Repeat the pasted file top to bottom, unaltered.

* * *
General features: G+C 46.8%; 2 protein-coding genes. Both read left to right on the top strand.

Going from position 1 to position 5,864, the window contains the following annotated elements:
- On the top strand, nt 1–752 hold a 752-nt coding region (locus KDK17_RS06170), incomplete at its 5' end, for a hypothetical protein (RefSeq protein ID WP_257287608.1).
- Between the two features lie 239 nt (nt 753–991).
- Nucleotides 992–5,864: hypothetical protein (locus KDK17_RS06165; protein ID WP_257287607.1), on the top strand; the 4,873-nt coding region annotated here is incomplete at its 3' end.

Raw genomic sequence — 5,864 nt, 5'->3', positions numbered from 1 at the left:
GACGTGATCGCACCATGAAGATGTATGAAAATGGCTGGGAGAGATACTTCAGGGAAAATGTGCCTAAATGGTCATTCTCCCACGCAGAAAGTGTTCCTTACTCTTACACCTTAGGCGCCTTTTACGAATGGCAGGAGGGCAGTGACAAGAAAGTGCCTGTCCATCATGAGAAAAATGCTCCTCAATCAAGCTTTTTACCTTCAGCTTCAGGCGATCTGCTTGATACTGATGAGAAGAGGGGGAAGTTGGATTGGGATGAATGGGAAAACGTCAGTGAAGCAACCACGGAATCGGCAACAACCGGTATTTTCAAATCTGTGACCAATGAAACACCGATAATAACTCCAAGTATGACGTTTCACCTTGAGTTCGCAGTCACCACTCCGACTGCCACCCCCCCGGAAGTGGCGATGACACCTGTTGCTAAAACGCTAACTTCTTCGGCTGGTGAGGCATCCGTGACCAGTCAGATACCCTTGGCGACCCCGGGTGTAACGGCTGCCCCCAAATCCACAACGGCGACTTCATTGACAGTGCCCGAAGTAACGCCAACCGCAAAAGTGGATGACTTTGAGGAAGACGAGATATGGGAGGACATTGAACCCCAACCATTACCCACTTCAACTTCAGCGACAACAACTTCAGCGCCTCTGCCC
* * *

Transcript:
General features: G+C 46.8%; 2 protein-coding genes. Both read left to right on the top strand.

Going from position 1 to position 5,864, the window contains the following annotated elements:
- On the top strand, nt 1–752 hold a 752-nt coding region (locus KDK17_RS06170), incomplete at its 5' end, for a hypothetical protein (RefSeq protein ID WP_257287608.1).
- Between the two features lie 239 nt (nt 753–991).
- Nucleotides 992–5,864: hypothetical protein (locus KDK17_RS06165; protein ID WP_257287607.1), on the top strand; the 4,873-nt coding region annotated here is incomplete at its 3' end.

Raw genomic sequence — 5,864 nt, 5'->3', positions numbered from 1 at the left:
GACGTGATCGCACCATGAAGATGTATGAAAATGGCTGGGAGAGATACTTCAGGGAAAATGTGCCTAAATGGTCATTCTCCCACGCAGAAAGTGTTCCTTACTCTTACACCTTAGGCGCCTTTTACGAATGGCAGGAGGGCAGTGACAAGAAAGTGCCTGTCCATCATGAGAAAAATGCTCCTCAATCAAGCTTTTTACCTTCAGCTTCAGGCGATCTGCTTGATACTGATGAGAAGAGGGGGAAGTTGGATTGGGATGAATGGGAAAACGTCAGTGAAGCAACCACGGAATCGGCAACAACCGGTATTTTCAAATCTGTGACCAATGAAACACCGATAATAACTCCAAGTATGACGTTTCACCTTGAGTTCGCAGTCACCACTCCGACTGCCACCCCCCCGGAAGTGGCGATGACACCTGTTGCTAAAACGCTAACTTCTTCGGCTGGTGAGGCATCCGTGACCAGTCAGATACCCTTGGCGACCCCGGGTGTAACGGCTGCCCCCAAATCCACAACGGCGACTTCATTGACAGTGCCCGAAGTAACGCCAACCGCAAAAGTGGATGACTTTGAGGAAGACGAGATATGGGAGGACATTGAACCCCAACCATTACCCACTTCAACTTCAGCGACAACAACTTCAGCGCCTCTGCCC